MTPR

renewable energy

A 2005 state law requires Montana utilities to buy a total of 75 megawatts of energy from small-scale, locally owned producers of renewable electricity from wind, solar, and hydro sources.
(PD)

Montana’s largest utility provider announced Wednesday it is looking for small-scale renewable energy projects that it’s required by law to buy. But utilities and their regulators in Montana say that requirement is outdated, and that the law should be repealed.

Rob Quist.
Josh Burnham

Democratic U.S. House candidate Rob Quist is traveling around Montana holding rallies where he emphasizes  his stand on protecting public lands. He's also been in the news for unpaid debts and tax liens on his property.

MTPR's Sally Mauk talks with the nominee about his positions on everything from gun rights to healthcare and what he thinks of President Trump.

Republican Representative Daniel Zolnikov of Billings
Mike Albans

As more solar panels go up on homes and businesses across the state, lawmakers in Helena are debating the economic incentives for doing so. Buying solar panels isn’t cheap, and it’s an investment that Norman Mullen, who lives in Helena, hopes new legislation can protect.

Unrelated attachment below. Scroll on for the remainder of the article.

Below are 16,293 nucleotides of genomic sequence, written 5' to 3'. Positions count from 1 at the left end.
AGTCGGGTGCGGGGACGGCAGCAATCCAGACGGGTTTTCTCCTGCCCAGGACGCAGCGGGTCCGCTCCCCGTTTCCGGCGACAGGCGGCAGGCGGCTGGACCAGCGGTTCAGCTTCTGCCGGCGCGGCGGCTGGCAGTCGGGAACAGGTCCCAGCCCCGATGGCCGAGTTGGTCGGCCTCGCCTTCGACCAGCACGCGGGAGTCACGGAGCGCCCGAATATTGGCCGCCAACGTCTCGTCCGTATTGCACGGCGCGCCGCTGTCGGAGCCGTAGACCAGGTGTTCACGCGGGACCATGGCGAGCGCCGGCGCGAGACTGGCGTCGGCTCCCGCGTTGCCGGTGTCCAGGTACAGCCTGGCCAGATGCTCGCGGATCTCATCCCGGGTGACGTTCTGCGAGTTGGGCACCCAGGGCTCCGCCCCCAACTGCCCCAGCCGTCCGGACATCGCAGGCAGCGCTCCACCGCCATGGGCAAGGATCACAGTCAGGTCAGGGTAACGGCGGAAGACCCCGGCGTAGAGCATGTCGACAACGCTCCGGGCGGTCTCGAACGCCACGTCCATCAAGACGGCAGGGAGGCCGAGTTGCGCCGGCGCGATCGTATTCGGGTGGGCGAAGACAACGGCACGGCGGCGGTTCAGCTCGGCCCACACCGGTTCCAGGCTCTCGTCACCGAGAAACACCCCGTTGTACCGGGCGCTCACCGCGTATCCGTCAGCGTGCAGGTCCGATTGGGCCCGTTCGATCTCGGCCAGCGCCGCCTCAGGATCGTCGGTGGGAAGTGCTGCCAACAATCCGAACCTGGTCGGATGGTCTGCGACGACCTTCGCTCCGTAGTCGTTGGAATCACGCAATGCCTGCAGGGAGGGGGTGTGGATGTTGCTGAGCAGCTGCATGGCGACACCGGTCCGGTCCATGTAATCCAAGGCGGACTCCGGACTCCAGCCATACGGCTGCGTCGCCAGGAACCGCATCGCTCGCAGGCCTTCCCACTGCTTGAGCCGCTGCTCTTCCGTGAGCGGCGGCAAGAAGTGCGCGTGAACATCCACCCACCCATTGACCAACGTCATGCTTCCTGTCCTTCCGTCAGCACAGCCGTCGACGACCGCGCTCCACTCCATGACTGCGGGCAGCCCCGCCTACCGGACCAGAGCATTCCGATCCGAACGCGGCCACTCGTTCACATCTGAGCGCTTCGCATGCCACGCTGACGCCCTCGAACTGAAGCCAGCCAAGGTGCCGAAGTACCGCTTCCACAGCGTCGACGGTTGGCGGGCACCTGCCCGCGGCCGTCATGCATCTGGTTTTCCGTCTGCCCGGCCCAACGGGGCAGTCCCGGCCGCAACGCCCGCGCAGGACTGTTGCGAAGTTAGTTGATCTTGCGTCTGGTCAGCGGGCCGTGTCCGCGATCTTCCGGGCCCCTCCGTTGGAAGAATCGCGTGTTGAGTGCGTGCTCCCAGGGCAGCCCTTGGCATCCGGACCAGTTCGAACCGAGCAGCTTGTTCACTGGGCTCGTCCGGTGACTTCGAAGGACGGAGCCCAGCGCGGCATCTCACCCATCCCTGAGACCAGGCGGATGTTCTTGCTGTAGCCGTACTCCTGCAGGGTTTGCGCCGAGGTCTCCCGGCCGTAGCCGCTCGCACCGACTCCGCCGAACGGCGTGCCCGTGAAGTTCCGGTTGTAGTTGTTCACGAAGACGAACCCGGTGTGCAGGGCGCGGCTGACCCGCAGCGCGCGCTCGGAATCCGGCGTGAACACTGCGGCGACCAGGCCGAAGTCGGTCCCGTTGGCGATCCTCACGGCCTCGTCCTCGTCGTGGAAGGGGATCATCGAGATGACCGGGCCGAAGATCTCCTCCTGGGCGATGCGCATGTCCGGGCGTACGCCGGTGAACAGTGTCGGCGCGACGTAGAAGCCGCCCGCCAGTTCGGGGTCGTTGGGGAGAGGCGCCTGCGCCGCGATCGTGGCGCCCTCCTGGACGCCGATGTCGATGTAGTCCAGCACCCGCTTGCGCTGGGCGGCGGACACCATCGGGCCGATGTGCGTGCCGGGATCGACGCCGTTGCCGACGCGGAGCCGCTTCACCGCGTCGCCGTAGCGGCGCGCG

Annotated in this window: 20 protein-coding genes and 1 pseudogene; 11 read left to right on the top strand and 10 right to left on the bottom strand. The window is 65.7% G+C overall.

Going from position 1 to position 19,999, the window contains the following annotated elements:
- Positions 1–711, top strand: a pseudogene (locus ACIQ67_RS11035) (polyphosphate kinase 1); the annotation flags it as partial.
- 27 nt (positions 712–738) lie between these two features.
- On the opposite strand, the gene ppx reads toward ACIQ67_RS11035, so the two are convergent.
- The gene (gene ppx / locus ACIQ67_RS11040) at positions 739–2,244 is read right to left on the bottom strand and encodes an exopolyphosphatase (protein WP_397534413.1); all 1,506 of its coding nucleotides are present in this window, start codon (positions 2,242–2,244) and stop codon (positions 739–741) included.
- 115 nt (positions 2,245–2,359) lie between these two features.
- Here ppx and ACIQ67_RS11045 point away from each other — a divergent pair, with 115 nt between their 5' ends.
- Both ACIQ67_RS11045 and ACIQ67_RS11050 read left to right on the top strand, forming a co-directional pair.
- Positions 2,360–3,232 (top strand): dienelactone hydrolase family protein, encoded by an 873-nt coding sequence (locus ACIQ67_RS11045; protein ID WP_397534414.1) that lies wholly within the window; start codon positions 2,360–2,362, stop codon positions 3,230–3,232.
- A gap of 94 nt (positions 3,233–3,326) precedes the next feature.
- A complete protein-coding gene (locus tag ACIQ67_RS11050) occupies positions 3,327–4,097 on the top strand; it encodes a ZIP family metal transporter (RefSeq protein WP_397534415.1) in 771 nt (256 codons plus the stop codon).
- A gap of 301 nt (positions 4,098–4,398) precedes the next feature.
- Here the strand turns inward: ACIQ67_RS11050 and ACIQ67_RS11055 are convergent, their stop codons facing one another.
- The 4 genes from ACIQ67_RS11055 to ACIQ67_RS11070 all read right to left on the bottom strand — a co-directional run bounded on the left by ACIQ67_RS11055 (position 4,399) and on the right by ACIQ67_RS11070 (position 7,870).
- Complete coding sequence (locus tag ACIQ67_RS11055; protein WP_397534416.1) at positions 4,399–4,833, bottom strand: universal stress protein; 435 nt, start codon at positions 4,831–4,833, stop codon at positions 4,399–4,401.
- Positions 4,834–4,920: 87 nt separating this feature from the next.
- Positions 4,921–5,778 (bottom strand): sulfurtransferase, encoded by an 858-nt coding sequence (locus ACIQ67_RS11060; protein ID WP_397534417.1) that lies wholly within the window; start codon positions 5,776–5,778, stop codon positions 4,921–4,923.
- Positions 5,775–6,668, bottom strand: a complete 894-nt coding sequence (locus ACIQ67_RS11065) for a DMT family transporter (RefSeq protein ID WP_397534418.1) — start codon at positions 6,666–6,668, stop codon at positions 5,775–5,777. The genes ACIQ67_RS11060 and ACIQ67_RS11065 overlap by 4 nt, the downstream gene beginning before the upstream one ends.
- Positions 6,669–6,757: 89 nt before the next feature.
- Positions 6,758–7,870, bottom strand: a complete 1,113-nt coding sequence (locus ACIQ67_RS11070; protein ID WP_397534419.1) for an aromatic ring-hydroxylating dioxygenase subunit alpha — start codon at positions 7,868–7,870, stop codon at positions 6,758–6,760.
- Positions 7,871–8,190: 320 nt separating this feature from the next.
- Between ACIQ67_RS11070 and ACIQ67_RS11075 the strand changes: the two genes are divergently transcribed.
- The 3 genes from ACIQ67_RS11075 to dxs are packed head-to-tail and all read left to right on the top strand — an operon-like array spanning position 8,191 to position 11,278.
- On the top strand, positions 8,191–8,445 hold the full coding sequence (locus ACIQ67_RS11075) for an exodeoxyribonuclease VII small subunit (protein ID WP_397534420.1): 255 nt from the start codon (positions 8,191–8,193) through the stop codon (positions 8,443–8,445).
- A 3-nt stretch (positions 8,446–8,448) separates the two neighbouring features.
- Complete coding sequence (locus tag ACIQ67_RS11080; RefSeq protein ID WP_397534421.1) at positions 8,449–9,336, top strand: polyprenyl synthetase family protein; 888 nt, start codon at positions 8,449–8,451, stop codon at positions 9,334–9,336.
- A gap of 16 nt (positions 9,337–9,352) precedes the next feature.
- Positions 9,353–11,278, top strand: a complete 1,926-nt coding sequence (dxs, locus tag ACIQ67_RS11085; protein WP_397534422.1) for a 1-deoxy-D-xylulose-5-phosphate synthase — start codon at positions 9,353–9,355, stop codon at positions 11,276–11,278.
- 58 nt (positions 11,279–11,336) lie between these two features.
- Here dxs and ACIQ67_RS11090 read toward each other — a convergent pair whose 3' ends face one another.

Groups campaigning for the expansion of renewable energy sources rallied nearly a hundred supporters in front of NorthWestern Energy headquarters in Butte, MT Oct. 10, 2016.
Corin Cates-Carney

  About 100 advocates for renewable energy walked through uptown Butte earlier this week, chanting and thrusting signs in the air. Some protesters kept time on wooden blocks, tambourines and drums, as they walked toward the state headquarters of Montana’s largest utility company, NorthWestern Energy.

U.S. officials approved a 117 million-ton expansion of a Montana coal mine after concluding that burning the fuel would have a minor impact on the nation's overall greenhouse gas emissions, according to documents released Thursday.
Courtesy USDA NRCS

Montana coal production is down by nearly a third of what it was last year. From January to the end of April, coal companies in Montana produced 9.6 million tons of coal, 4 million fewer tons than last year.

Pages